SOCHI, Russia — Thousands of people took to the streets of Russian cities on Sunday to protest President Vladimir V. Putin decision to invade Ukraine, risking beatings and getting arrested.
The protests on Sunday followed similar antiwar demonstrations around the country that have taken place in dozens of Russian cities every day since Russian troops crossed the Ukrainian border early in the morning on Thursday. Protesters also turned out in cities around the world.
Many Russian protesters said they were dumbfounded by Mr. Putin’s decision to send troops and heavy weaponry into what many in Russia consider a “brotherly nation.” Millions of Russians have relatives or friends in Ukrainian cities. Many were raised in Ukraine and cherish childhood memories of it.
At the protests, many people said they came to express solidarity with the Ukrainian people and were confident that Mr. Putin’s decision will severely damage Russia.
Fyodor Gurov, for instance, said he never took part in protests before, but he was shocked when he read the news on Thursday that Russia attacked Ukraine, a country where his relatives live.
“I started feeling shame that I live in Russia,” Mr. Gurov, 22, said, speaking on the phone from a police van, where he was being detained.
On Sunday, Mr. Gurov said he came to stand in front of the Russian Foreign Affairs building in central Moscow with a poster saying “No to war!” Shortly after he came there, the police detained him, threatening to brake his hand. A flight attendant, Mr. Gurov is also afraid of losing his job after European countries blocked airspace to Russian flights.
In Moscow, crowds of people moved around the city center, chanting “No to war!” To make it harder for police to detain them, they tried not to concentrate in a single place. Still, the police rounded up more than 1,100 people in the Russian capital alone and more than 1,100 in other Russian cities according to OVD Info, a rights group that tracks arrests at demonstrations in Russia.
Apart from arresting people at demonstrations, Russian authorities also said they would increase pressure in other spheres. Government employees who signed letters and petitions against the war, for instance, were threatened with dismissal.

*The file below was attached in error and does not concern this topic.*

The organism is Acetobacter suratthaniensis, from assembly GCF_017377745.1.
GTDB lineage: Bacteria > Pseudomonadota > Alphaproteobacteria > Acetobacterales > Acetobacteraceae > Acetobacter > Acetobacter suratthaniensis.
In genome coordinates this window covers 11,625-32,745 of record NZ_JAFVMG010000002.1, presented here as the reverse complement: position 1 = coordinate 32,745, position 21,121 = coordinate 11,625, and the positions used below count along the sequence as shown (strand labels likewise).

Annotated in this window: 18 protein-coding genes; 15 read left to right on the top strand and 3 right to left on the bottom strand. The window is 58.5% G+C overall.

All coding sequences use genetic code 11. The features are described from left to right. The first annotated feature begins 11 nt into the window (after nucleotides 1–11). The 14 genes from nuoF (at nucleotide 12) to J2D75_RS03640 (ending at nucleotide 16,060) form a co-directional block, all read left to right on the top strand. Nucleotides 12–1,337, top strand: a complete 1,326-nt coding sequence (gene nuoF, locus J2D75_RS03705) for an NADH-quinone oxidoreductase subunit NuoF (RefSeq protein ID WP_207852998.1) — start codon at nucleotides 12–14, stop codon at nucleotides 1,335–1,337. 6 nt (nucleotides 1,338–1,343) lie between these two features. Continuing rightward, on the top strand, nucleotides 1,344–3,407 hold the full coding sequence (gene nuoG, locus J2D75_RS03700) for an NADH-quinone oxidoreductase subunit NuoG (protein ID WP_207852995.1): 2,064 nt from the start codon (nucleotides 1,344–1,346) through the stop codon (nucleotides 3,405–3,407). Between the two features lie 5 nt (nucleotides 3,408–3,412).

The Russian prosecutor general’s office warned Russians on Sunday that the provision of loosely defined “assistance to a foreign organization or their representatives in activities directed against the security of Russia” can be qualified as high treason, punishable by up to 20 years behind bars. Russia’s communications watchdog announced on Friday it would partially limit access to Facebook as retaliation for restricting some pro-Kremlin media accounts.
On Sunday, many Russians also came to a bridge opposite the Kremlin to lay flowers to the spot where Boris Nemtsov, a prominent Russian opposition politician, was brutally shot do death seven years ago. Throughout his political career, Mr. Nemtsov spoke against any form of Russian aggression against Ukraine.
Some people, who took part in the initial wave of protests on Thursday, could not go out again to avoid committing the same offense twice. Aleksei Kudasov, for instance, was arrested on Thursday and later released, so he decided not to take the risk, but said he was ready “to do everything to for this nightmare to stop.”
Mr. Putin’s decision will bring “nothing but grief to both sides of the conflict,” he said, adding that he would donate to rights organizations and will help spread truthful information about the conflict.
“People should not spend their nights in the metro for the president of another country to move tin soldiers on a map,” said Mr. Kudasov, 31, a copywriter. “Many of us have relatives and friends in Ukraine — to attack such a neighbor is an absolutely savage decision.”